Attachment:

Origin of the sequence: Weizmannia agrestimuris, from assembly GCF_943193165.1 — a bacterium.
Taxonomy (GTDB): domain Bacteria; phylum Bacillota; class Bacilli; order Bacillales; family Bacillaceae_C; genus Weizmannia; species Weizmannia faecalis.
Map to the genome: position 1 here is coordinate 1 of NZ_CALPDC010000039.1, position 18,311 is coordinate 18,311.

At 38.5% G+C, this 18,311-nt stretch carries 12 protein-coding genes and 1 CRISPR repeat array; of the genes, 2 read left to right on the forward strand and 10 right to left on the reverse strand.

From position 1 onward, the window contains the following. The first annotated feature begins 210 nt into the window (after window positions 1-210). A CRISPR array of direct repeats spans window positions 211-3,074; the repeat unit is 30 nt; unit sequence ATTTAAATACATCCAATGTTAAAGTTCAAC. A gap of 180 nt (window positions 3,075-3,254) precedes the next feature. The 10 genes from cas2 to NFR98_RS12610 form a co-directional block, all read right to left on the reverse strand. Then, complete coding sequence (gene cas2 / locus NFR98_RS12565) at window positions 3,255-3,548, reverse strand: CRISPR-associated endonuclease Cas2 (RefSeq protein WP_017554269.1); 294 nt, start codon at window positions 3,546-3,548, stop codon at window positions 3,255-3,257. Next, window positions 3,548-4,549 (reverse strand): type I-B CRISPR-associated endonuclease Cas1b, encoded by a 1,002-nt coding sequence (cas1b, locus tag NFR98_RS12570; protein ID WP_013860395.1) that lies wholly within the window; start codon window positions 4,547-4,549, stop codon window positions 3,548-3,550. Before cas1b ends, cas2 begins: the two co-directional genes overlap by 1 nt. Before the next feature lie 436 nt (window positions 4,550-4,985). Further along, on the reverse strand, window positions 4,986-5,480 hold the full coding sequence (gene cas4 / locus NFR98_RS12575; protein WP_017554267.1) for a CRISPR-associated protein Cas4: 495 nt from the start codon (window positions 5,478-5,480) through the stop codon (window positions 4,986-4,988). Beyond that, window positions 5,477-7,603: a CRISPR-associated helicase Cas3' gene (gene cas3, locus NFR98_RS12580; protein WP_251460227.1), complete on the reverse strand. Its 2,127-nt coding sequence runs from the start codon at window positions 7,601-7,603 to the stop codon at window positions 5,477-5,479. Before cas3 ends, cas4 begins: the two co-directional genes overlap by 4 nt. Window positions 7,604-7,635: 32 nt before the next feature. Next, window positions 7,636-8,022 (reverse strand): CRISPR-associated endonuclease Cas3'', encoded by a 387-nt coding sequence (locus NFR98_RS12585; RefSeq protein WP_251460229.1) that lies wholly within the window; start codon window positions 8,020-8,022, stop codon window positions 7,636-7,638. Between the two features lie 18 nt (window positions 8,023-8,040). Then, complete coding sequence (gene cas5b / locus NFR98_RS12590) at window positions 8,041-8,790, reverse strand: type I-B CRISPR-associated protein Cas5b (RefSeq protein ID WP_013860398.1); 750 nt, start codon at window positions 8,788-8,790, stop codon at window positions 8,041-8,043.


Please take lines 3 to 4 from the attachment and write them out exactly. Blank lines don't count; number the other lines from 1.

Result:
Map to the genome: position 1 here is coordinate 1 of NZ_CALPDC010000039.1, position 18,311 is coordinate 18,311.

At 38.5% G+C, this 18,311-nt stretch carries 12 protein-coding genes and 1 CRISPR repeat array; of the genes, 2 read left to right on the forward strand and 10 right to left on the reverse strand.